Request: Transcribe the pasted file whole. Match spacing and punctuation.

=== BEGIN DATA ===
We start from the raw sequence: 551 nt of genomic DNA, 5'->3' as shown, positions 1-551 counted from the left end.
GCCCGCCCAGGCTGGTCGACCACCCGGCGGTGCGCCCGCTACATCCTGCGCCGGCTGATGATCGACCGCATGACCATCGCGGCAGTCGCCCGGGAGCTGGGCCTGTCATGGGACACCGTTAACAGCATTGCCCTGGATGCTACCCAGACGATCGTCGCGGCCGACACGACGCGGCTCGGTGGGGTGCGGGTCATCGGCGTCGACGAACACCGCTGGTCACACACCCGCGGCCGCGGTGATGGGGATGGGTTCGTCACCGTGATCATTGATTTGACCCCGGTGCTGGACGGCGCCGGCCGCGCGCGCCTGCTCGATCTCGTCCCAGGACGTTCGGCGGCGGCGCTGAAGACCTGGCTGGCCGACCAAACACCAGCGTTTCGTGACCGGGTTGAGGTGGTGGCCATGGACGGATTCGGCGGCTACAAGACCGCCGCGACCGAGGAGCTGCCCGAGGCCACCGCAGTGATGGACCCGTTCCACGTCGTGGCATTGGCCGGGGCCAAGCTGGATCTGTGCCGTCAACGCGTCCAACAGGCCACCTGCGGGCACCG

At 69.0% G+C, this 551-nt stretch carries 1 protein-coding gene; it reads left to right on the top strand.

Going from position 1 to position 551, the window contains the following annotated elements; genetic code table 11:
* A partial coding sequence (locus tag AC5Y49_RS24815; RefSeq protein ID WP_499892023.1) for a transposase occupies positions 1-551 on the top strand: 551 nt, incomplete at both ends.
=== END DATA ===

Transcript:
We start from the raw sequence: 551 nt of genomic DNA, 5'->3' as shown, positions 1-551 counted from the left end.
GCCCGCCCAGGCTGGTCGACCACCCGGCGGTGCGCCCGCTACATCCTGCGCCGGCTGATGATCGACCGCATGACCATCGCGGCAGTCGCCCGGGAGCTGGGCCTGTCATGGGACACCGTTAACAGCATTGCCCTGGATGCTACCCAGACGATCGTCGCGGCCGACACGACGCGGCTCGGTGGGGTGCGGGTCATCGGCGTCGACGAACACCGCTGGTCACACACCCGCGGCCGCGGTGATGGGGATGGGTTCGTCACCGTGATCATTGATTTGACCCCGGTGCTGGACGGCGCCGGCCGCGCGCGCCTGCTCGATCTCGTCCCAGGACGTTCGGCGGCGGCGCTGAAGACCTGGCTGGCCGACCAAACACCAGCGTTTCGTGACCGGGTTGAGGTGGTGGCCATGGACGGATTCGGCGGCTACAAGACCGCCGCGACCGAGGAGCTGCCCGAGGCCACCGCAGTGATGGACCCGTTCCACGTCGTGGCATTGGCCGGGGCCAAGCTGGATCTGTGCCGTCAACGCGTCCAACAGGCCACCTGCGGGCACCG

At 69.0% G+C, this 551-nt stretch carries 1 protein-coding gene; it reads left to right on the top strand.

Going from position 1 to position 551, the window contains the following annotated elements; genetic code table 11:
* A partial coding sequence (locus tag AC5Y49_RS24815; RefSeq protein ID WP_499892023.1) for a transposase occupies positions 1-551 on the top strand: 551 nt, incomplete at both ends.